- Whether you intend to offer online training services or not, it would be a great idea to begin assembling a comprehensive exercise video database for your business. We initially began accumulating this material to be included in Eric’s Show & Go product, but quickly realized that it gave us the tools necessary to deliver training materials to clients who execute programming partially here at CSP under the supervision of our team, and partially at a gym closer to home. We now have a considerably larger reach geographically since local athletes can justify a long ride to our gym on the weekend if they know they’ll get their hands on material that can be used elsewhere. If you do begin this process, do yourself a favor and standardize the camera you use, the sound equipment, the lighting, etc. Consistency translates to professionalism when it comes to video content.
- On Lease Negotiation: It drives me crazy when gym owners tell me that they are comfortable in their space so they are not exploring alternatives as their current lease expires. Get out there and make sure that you understand the local real estate market before having a single discussion about renewal. There is always a chance that a landlord could inform you that he’s selling the space or discontinuing rentals, in which case you’d be out of luck. It never hurts to prepare for a worst-case scenario. Plus, it communicates that you’re informed if the landlord comes to learn that you’ve familiarized yourself with all of your options. The moment you say: “I’m completely thrilled and have no intention of leaving,” you have given the property owner the upper hand in the negotiation.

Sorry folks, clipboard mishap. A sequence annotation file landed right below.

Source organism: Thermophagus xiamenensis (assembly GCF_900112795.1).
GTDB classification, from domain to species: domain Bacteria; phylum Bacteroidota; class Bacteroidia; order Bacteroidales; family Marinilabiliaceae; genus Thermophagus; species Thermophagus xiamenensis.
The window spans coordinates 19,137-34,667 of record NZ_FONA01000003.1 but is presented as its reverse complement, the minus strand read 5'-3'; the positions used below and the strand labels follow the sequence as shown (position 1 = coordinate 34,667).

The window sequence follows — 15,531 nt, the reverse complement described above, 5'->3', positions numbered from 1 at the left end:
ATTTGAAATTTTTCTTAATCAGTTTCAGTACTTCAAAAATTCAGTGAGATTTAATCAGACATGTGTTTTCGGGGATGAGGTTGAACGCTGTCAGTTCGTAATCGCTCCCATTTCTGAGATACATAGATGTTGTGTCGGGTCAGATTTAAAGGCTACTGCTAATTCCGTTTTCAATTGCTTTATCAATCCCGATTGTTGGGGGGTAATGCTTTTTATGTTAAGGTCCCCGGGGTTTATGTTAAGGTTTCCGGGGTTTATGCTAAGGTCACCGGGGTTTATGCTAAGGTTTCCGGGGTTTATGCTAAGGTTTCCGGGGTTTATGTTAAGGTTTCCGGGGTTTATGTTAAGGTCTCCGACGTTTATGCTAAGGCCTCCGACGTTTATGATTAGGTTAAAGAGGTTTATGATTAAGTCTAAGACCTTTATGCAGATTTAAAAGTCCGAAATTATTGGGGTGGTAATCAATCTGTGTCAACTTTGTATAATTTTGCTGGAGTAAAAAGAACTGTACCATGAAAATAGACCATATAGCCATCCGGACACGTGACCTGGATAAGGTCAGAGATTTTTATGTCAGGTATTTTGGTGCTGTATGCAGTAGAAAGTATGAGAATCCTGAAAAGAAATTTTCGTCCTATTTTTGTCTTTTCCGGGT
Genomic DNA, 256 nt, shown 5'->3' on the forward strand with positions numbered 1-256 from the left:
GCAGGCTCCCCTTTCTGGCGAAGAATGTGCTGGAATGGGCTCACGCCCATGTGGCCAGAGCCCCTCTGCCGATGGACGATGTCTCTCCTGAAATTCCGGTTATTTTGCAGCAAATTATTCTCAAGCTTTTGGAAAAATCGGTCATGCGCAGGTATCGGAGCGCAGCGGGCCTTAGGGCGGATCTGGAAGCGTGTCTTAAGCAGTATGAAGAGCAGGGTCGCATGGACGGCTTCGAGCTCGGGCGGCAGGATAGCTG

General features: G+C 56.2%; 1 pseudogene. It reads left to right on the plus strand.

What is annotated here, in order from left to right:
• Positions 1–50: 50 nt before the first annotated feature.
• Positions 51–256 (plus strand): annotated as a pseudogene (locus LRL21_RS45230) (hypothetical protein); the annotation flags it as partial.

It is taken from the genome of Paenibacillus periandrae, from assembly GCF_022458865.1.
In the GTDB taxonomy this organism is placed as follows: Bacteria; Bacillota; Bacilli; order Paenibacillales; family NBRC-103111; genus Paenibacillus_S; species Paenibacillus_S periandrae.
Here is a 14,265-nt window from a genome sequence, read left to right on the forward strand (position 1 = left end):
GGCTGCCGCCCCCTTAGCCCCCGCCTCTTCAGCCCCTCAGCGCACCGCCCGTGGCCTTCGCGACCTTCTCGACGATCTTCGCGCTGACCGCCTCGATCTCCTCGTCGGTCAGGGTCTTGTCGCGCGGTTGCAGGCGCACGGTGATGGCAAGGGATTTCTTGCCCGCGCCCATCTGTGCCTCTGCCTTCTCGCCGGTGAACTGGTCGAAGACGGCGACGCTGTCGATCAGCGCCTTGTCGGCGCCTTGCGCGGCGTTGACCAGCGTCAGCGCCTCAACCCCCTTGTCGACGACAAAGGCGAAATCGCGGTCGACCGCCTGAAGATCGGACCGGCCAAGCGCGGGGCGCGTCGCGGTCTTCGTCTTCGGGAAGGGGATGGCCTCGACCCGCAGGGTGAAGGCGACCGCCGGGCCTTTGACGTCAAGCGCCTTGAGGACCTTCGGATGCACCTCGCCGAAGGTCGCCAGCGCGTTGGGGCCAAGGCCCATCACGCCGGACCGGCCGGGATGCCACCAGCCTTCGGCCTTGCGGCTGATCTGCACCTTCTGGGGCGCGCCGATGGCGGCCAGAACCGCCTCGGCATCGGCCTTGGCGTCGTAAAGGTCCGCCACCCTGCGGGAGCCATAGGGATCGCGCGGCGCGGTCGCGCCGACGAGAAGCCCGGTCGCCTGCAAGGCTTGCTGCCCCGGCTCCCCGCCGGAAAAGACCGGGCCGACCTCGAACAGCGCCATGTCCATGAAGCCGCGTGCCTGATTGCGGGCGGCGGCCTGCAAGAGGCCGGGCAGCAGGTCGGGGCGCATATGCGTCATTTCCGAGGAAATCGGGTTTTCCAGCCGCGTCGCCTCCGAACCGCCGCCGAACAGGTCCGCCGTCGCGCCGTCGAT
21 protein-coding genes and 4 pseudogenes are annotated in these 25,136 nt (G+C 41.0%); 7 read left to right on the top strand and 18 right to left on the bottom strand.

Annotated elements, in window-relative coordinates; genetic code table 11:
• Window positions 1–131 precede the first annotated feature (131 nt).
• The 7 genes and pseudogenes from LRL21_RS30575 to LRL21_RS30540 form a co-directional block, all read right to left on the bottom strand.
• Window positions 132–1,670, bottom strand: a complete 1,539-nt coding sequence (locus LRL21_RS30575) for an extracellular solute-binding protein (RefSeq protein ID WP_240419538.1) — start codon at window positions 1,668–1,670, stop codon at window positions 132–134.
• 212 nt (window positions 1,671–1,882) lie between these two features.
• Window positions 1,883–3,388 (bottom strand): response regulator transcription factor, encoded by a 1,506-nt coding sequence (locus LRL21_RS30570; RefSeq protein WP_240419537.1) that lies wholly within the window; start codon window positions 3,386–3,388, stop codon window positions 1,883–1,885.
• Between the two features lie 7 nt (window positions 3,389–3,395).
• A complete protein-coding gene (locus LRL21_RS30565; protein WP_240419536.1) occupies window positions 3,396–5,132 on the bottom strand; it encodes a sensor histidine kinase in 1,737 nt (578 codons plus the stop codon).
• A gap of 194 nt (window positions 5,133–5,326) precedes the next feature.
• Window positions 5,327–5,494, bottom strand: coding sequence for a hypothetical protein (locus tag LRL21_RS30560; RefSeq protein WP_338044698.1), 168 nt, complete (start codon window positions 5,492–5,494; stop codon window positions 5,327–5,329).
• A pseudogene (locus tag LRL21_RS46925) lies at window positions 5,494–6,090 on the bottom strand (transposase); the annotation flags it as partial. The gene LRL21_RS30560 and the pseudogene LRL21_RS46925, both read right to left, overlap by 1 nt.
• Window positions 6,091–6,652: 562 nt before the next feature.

- In a similar vein, having a comprehensive understanding of your competitive landscape is imperative if you want to be more effective in presenting price increases moving forward. This starts with thoroughly understanding the cost of training with your competition, and knowing where your strengths lie in relation to their perceived skill set. I orchestrate an extremely thorough market analysis every spring with the assistance of a student intern. This involves taking an inventory of surrounding businesses, compiling a comprehensive list of service offerings and pricing structures, and identifying any weaknesses in their approach to customer service or articulating their model.
- One of the most common questions I receive from Strength Faction gym owners is when the time is right to hire an admin to manage the front end of their business. Don’t rush the hire for an admin. Take your time and engage the rest of the team in the discussion and make sure that they are intimately involved in the interview process. My wife works for Salesforce and she was recently one of the primary interviewers for their new senior council role. This is surprising because she was interviewing attorneys who were in some cases twenty years her senior, but necessary because she is the employee who will spend a great deal of time working with/alongside the future hire. Everyone’s opinion matters when it comes to adding fresh faces to your roster.
- If you haven’t done so already, join your local chamber of commerce. I spend $200/year for a membership that gives us access to a local mailing list featuring 100+ businesses that are excited about collectively working to improve the local economy. One email to this list just 24 hours ago resulted in three different low-cost room rentals for incoming CSP interns and a new Strength Camp registration.
We’ll talk soon!